# what is exactly d shape of a hybride orbital??

what is exactly d shape of a hybride orbital??

## 2 Answers

Dear samidha,

An atomic orbital is the space around the nucleus in which the probability of finding the electron is maximum. These most probable regions can be diagrammatically represented by cloud density (dot) diagrams. The density of dots (or lack of them) in any region of the cloud diagram, indicates the degree of probability of finding the electron in that region. It is not always convenient to draw dot diagrams of orbitals, since the probability of finding an electron decreases with distance (but does not become zero), thus not giving it any definite shape. Drawing boundary surfaces, which enclose 95-99% of the probability of locating an electron, is the method generally used, to show the shape of an orbital.

As definite energies and angular movements characterize atomic orbitals, the permissible values of these parameters are expressed in terms of quantum numbers. The azimuthul quantum 'l', is related to orbital angular momentum of the electron through the number.

Thus different values of 'l' correspond to different orbital angular momentums. As a result the azimuthul quantum 'l' determines the shape of orbitals.

## Shape of 's' orbitals

The orbital angular momentum of a 's' orbital is zero, as 'l' = 0. This means that the probability of finding an electron at a particular distance from the nucleus is the same in all directions/at all angles. Since the distribution of electron density is symmetrical, the shape representing the 's' orbital is a sphere.

It is to be primarily noted that the total number of concentric spheres at any given main energy level in an 's' orbital equals the principle quantum number of that level. Thus for example '1s' orbital consists of only one sphere while a '3s' orbital consists of three concentric spheres. Secondly, as the value of the principal quantum number 'n' increases, the 's' orbital becomes larger and the energy of the 's' orbital increases, while retaining the spherical symmetry. The energies of the various 's' orbitals follow the order 1s < 2s < 3s < 4s.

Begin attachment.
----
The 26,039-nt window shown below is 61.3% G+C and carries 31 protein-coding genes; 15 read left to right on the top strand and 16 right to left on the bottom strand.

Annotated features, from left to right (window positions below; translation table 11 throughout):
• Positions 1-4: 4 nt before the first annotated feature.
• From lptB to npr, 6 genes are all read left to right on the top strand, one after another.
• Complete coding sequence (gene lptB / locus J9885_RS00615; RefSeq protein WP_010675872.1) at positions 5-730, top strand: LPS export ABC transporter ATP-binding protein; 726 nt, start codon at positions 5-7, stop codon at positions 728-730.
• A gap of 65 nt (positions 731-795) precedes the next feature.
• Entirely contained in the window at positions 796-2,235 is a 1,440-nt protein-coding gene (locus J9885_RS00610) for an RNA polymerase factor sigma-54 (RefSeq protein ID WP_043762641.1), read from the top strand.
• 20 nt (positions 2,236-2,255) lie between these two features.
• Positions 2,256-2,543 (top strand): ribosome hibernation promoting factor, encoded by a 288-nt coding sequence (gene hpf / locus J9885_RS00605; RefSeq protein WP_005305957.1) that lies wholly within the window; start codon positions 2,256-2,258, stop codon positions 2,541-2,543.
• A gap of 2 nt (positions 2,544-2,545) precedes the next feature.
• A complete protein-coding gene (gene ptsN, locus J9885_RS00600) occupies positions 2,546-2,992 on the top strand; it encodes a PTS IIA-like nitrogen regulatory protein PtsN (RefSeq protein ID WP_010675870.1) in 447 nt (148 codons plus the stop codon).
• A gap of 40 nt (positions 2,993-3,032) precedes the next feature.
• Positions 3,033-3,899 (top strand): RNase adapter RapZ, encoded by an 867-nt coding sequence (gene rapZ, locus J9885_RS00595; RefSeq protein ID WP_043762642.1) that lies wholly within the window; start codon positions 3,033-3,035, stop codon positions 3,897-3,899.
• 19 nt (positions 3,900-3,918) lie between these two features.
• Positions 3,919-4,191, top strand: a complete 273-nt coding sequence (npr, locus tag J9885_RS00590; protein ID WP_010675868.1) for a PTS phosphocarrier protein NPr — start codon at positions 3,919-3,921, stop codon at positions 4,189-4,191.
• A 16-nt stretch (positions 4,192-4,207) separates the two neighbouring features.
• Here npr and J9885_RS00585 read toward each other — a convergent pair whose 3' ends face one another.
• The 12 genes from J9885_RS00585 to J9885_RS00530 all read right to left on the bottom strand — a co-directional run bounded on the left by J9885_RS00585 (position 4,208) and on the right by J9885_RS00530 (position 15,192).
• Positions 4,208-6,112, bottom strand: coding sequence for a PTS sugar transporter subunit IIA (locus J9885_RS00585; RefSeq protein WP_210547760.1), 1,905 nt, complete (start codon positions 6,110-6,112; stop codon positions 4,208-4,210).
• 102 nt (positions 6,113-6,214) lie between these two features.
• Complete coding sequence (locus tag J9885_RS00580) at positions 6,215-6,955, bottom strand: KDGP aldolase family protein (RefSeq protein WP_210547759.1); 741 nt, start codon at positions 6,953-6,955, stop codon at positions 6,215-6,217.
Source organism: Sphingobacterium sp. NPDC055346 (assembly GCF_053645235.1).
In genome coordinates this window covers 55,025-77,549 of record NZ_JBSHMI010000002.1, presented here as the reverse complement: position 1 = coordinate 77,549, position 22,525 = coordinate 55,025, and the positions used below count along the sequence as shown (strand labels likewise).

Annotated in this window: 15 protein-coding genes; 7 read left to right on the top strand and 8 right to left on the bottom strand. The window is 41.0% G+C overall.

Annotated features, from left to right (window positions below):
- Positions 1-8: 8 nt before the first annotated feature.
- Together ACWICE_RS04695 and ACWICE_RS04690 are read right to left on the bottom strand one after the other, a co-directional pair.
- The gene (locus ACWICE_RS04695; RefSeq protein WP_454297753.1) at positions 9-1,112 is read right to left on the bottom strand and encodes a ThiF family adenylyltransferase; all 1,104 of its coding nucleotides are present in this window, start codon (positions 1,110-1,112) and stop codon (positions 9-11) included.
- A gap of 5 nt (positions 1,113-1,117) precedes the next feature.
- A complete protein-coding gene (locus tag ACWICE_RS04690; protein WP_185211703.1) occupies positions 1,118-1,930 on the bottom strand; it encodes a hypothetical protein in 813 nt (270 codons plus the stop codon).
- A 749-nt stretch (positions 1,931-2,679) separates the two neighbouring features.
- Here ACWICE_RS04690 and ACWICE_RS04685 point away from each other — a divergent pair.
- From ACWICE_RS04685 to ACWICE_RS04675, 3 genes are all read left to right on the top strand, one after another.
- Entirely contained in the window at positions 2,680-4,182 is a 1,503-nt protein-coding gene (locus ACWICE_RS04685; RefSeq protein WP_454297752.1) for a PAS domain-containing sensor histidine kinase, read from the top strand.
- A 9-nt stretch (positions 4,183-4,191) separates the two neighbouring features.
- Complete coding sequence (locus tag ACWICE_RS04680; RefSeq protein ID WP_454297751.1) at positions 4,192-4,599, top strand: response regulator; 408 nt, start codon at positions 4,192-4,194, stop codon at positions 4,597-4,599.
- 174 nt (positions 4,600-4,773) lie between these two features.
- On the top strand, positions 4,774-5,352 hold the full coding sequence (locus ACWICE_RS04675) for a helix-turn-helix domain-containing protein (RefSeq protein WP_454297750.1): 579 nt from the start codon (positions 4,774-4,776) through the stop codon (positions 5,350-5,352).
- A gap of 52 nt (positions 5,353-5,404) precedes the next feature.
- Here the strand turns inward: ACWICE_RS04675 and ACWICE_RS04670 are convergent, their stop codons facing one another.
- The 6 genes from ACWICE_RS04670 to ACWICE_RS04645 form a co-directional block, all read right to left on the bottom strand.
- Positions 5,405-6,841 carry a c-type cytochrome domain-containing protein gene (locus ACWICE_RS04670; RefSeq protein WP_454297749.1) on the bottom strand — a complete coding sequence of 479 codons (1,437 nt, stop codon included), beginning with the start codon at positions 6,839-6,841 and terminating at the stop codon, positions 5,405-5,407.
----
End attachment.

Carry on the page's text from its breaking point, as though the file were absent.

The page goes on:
## Shape of 'p' orbitals

For 'p' orbitals 'l' = 1. So,

Thus the distribution around the nucleus is not spherical. The 'p' orbital probability diagram is dumb-bell shaped i.e., it consists of distorted spheres of high probability, one on each side of the nucleus, concentrated along a particular direction. The probability of finding the electron in a particular 'p' orbital is equal in both the lobes.

Since 'l' = 1, irrespective of the value of n, three values of magnetic quantum number 'm' exists i.e., +1, 0 and 1. Thus three 'p' orbitals exist in each 'p' subshell. These are oriented symmetrically around the three axes 'x', 'y'and 'z'.

Shapes of 2px, 2py and 2pz orbitals

## Shape of 'd' orbitals

For 'd' orbitals 'l' = 2. Therefore the angular momentum of an electron does not show a spherical symmetry. For 'l' = 2, five values of 'm' the magnetic quantum number exists i.e., -2, -1, 0, +1, and +1. Accordingly there are five space orientations for 'd' orbitals, which are not identical in shape. These are designated as:

m = -2 m = -1 m = 0 m = +1 m = +2

Shapes of five 'd' orbitals

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**Sagar Singh**

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The shape of d - orbital is dumbell with a dounaught in between of it.In case of hybridisation it depends over the shape of the hybrid orbitals as the shape of sp^{3}d hybridisation is trigonal bipyramidal where as the shape of sp^{3}d^{2} is octahedral shape. hence the conclusion is this that the shape of d - orbitals is dumbbell with a donought in between but show itself diffrently in case of hybridisation.

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swapnil sudhir